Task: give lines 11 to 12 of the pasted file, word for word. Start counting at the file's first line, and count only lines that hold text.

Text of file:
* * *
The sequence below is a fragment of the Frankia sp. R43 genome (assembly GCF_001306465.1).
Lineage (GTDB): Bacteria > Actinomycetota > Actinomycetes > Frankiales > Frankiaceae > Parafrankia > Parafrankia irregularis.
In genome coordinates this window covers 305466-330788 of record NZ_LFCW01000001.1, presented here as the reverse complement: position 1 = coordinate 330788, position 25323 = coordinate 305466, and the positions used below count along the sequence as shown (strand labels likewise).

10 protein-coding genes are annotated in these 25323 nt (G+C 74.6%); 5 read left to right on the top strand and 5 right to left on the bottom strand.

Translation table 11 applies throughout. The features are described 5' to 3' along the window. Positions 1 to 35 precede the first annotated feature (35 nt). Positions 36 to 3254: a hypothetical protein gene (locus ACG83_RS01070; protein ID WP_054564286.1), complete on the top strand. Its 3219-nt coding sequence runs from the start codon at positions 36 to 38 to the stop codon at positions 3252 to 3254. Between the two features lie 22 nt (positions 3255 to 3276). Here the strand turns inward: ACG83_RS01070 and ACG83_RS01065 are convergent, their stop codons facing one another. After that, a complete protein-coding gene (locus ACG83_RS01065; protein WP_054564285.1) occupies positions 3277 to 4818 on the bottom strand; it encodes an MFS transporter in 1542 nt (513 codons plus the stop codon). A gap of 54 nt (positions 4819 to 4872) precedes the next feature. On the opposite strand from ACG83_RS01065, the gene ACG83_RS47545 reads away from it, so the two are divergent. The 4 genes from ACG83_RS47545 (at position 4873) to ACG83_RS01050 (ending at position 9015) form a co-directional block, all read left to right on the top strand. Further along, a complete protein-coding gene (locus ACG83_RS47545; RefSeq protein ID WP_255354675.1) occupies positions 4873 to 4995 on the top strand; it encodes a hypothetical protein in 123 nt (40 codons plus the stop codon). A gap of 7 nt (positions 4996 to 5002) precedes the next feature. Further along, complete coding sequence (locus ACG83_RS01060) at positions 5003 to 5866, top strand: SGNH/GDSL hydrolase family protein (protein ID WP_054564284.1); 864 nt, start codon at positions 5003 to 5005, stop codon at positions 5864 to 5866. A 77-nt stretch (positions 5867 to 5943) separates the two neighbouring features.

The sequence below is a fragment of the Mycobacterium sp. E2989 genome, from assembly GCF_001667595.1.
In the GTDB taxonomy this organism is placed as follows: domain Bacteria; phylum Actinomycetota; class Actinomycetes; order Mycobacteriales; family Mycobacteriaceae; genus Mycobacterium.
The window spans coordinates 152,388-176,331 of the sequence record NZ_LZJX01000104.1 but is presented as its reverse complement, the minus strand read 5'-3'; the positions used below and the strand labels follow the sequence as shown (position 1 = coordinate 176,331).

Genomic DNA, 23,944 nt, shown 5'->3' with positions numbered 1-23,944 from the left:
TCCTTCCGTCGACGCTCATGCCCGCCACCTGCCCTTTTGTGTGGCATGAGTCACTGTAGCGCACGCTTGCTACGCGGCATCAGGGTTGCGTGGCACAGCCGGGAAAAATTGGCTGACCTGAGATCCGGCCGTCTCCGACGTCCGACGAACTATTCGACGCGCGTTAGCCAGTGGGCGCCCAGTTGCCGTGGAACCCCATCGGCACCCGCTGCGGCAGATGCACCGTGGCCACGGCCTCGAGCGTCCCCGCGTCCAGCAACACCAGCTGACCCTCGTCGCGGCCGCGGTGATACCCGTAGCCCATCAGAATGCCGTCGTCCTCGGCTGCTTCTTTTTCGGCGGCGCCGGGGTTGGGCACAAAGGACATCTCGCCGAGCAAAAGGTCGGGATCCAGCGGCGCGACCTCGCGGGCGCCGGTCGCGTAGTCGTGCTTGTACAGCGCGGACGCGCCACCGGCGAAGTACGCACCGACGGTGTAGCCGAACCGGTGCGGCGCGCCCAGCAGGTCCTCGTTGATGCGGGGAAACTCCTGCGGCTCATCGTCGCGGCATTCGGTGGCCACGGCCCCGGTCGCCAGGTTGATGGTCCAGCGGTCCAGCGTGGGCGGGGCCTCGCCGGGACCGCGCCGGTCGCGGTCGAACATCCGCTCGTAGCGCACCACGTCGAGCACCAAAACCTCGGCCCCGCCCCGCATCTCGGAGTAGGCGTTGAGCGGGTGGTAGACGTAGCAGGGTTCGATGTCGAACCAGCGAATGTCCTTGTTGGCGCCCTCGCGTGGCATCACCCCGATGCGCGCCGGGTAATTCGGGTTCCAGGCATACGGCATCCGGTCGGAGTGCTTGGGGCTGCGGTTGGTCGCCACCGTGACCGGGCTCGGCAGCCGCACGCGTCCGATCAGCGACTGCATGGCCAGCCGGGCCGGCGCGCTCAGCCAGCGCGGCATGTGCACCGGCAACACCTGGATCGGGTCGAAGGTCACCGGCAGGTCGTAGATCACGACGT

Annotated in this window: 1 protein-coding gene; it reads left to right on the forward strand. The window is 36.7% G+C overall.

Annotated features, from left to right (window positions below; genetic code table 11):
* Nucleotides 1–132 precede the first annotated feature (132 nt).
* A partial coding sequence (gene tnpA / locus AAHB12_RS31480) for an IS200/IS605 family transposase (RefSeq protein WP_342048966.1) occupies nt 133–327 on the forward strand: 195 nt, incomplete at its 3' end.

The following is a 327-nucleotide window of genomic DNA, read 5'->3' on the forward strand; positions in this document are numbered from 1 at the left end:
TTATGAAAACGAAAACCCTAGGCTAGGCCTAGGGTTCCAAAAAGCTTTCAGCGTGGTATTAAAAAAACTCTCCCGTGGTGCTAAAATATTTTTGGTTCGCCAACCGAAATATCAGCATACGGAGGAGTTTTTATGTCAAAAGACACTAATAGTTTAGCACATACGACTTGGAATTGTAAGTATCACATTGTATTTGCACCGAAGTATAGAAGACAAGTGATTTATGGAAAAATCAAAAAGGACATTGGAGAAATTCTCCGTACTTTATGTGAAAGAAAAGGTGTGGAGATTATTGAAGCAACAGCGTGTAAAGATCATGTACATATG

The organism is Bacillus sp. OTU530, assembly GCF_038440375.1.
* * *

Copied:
Annotated in this window: 1 protein-coding gene; it reads left to right on the forward strand. The window is 36.7% G+C overall.

Annotated features, from left to right (window positions below; genetic code table 11):